1. June through October 2008 3. Mid-November through December 15, 2008

Transmission of Certificates of Ascertainment to NARA:
The Certificates of Ascertainment list the names of the electors appointed and the number of votes cast for each person. • The States prepare no less than SEVEN originals, which are authenticated by the Governor’s signature and the State seal, and TWO certified copies. Alternatively, NINE originals may be prepared. One original along with two certified copies (or three originals, if nine were prepared) must be sent by registered mail to the Archivist at the address below: Allen Weinstein Archivist of the United States National Archives and Records Administration c/o Office of the Federal Register (NF) 8601 Adelphi Road College Park, MD 20740-6001 The Governors must submit the Certificates of Ascertainment “as soon as practicable” after their States certify election results. At the very latest, they must be received by the electors on the statutory deadline of December 15, 2008 and submitted to the Archivist no later than December 16, 2008. • The remaining SIX original Certificates of Ascertainment will be attached to the Certificates of Vote at the State meetings.
4. December 9, 2008

Preparation Stage:
• The Federal Register prepares letters and instructional materials for the Archivist to send to the Governors of the 50 States and the Mayor of the District of Columbia. The materials include pamphlets on Federal election law and detailed instructions on how to prepare and submit the electors’ credentials (Certificates of Ascertainment) and the electoral votes (Certificates of Vote). • In October, the Federal Register begins contacting Governors and Secretaries of State to establish contacts for the coming election.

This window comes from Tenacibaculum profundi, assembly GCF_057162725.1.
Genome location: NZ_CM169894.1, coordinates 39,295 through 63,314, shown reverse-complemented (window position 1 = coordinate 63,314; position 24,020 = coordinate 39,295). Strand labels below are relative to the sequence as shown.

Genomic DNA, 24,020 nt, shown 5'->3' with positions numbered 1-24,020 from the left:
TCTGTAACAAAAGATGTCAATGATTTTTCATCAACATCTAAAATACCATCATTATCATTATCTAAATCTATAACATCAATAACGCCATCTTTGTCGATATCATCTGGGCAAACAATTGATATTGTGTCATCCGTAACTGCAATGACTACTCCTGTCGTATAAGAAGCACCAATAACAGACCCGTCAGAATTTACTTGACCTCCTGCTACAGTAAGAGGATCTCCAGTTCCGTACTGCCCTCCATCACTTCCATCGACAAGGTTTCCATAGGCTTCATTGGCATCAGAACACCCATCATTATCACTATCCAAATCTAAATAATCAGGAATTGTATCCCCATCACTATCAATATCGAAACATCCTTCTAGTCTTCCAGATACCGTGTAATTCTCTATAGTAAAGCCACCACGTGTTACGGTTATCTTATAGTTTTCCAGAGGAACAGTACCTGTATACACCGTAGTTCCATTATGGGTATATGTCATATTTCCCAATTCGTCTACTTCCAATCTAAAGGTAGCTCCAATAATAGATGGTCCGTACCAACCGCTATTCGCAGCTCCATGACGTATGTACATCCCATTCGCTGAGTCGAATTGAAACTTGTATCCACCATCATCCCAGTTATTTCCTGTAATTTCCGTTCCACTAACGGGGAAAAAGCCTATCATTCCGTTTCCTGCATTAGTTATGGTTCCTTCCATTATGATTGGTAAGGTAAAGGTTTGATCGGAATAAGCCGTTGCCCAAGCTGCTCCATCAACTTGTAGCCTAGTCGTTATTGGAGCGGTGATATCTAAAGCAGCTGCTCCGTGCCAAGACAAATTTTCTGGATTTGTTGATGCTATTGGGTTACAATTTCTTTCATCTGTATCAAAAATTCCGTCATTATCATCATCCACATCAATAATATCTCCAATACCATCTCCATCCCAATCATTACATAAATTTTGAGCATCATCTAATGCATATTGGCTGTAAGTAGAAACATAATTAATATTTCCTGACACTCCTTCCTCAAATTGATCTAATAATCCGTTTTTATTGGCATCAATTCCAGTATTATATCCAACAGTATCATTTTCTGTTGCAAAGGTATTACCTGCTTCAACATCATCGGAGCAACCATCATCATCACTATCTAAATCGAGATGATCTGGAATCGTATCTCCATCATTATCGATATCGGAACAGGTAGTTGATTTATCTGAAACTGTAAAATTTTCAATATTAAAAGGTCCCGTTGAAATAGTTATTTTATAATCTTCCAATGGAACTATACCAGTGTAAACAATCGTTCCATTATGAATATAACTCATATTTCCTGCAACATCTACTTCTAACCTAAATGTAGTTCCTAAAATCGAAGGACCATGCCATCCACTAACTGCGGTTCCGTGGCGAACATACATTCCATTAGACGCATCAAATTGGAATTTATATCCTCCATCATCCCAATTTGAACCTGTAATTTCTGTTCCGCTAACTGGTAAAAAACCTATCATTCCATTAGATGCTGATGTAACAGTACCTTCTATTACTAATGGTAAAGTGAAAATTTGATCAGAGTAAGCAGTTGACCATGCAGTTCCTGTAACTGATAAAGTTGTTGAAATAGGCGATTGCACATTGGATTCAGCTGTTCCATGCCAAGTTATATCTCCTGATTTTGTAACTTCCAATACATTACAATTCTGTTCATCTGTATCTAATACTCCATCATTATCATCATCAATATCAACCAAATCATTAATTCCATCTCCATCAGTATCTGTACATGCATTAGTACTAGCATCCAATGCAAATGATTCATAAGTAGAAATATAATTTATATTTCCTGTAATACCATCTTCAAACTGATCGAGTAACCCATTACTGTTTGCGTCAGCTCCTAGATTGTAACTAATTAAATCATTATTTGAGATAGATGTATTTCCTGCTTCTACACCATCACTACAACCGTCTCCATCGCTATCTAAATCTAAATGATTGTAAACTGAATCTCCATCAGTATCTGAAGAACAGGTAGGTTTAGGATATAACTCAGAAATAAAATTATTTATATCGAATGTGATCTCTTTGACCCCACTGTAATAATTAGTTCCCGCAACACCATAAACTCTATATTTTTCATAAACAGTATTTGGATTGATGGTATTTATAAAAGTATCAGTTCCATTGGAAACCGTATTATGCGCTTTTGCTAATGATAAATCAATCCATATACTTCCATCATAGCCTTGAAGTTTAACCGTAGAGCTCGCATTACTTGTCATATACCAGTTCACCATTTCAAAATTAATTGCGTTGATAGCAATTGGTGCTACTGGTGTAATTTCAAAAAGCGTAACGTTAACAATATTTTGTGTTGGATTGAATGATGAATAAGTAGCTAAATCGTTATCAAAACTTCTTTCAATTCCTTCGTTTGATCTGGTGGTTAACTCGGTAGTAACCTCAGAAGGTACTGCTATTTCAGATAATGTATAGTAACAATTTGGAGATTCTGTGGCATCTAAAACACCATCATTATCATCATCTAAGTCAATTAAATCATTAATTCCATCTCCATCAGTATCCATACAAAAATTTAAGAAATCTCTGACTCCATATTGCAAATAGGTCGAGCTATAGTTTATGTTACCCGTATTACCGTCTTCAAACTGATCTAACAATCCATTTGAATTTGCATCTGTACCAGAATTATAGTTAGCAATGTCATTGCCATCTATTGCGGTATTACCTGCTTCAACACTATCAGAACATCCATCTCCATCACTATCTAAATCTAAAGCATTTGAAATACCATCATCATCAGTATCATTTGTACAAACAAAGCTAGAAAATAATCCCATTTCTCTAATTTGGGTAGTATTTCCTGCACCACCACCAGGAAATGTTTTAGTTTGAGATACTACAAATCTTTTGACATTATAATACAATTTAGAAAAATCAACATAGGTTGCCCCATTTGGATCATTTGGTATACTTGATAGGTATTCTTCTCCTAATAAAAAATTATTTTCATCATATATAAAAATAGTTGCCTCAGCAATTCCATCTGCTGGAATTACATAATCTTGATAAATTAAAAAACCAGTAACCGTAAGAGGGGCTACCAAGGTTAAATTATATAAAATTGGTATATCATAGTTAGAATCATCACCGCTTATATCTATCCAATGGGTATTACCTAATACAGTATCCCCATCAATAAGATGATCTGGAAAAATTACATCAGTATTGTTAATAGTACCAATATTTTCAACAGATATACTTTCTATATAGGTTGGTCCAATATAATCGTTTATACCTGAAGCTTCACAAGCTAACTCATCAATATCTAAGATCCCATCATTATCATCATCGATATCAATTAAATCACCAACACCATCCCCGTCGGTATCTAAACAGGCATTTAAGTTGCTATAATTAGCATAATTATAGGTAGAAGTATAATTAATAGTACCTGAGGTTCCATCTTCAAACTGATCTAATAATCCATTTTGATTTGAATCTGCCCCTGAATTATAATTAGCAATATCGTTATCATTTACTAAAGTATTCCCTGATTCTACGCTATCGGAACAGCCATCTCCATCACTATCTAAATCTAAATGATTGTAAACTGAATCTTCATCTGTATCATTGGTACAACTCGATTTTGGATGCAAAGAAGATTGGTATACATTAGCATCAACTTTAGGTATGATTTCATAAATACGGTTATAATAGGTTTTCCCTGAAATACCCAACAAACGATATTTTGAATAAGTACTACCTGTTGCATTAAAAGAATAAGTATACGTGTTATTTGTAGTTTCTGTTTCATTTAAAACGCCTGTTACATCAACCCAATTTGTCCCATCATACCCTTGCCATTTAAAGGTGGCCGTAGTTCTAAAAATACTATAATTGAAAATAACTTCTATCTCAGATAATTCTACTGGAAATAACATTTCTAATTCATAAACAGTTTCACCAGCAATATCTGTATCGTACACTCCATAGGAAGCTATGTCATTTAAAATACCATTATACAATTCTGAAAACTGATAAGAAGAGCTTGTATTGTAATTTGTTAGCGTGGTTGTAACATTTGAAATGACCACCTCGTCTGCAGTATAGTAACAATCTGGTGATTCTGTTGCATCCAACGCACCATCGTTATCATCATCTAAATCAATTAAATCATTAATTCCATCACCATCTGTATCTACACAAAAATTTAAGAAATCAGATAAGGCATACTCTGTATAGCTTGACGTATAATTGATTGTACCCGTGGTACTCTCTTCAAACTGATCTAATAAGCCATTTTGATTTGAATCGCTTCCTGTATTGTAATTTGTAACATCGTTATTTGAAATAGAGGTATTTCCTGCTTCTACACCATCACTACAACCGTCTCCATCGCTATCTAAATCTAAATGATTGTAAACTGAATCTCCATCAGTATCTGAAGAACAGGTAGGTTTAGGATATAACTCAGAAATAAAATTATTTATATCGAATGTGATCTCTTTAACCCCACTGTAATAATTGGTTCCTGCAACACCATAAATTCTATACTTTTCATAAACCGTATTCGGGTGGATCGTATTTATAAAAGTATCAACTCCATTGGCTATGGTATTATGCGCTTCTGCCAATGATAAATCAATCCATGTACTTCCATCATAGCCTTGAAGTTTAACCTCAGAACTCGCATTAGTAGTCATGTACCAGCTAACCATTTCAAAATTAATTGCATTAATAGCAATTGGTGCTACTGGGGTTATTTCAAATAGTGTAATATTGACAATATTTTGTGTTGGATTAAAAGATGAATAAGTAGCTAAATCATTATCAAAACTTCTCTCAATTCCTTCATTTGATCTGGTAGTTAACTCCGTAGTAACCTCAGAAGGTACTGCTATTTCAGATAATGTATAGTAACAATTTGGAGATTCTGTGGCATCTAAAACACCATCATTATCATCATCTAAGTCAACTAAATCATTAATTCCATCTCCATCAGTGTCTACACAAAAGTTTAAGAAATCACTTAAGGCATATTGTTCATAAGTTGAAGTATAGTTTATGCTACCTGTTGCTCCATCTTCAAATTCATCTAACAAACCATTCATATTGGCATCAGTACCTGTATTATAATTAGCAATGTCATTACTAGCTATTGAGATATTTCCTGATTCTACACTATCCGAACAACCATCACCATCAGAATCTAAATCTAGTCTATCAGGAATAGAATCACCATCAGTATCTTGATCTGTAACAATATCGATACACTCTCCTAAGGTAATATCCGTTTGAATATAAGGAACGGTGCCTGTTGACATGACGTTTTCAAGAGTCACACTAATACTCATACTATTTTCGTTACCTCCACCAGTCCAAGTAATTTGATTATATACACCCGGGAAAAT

2. November 4, 2008

Date for Determination of Controversy as to Appointment of Electors:
• States must make final determinations of any controversies or contests as to the appointment of electors at least six days before December 15 meetings of electors for their electoral votes to be presumptively valid when presented to Congress. Determinations by States’ lawful tribunals are conclusive, if decided under laws enacted prior to election day.

General Election:
• The voters in each State choose slates of electors to serve in the Electoral College. Forty-eight of the fifty States and the District of Columbia are “winner-take all” (Maine and Nebraska are the exceptions).

The 2008 Presidential Election/Provisions of the Constitution and United States Code

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5. December 15, 2008

Meetings of Electors and Transmission of Certificates of Vote to NARA:
• The electors meet in their State to select the President and Vice President of the United States. No Constitutional provision or Federal law requires electors to vote in accordance with the popular vote in their States. NARA’s web site lists the States that have laws to bind electors to candidates. The electors record their votes on SIX “Certificates of Vote,” which are then paired with the SIX remaining original Certificates of Ascertainment. • The electors sign, seal and certify the electoral votes in packages containing a paired original Certificate of Ascertainment and original Certificate of Vote each. They immediately distribute the paired certificates as follows: • One pair of original certificates is sent to the President of the Senate (Richard B. Cheney): The Honorable Richard B. Cheney
President of the United States Senate
United States Senate
Washington, DC 20510
• Two pairs of original certificates are sent to the Archivist at the following address: Allen Weinstein Archivist of the United States National Archives and Records Administration c/o Office of the Federal Register (NF) 8601 Adelphi Road College Park, MD 20740-6001 The Archivist holds one pair subject to the order of the President of the United States Senate in case the electoral votes fail to reach the Senate. The other pair is held by the Office of the Federal Register for public inspection for one year. • Two pairs of certificates are sent by registered mail to the Secretary of State of each State, who holds one pair subject to the order of the President of the United States Senate in case the electoral votes fail to reach the Senate.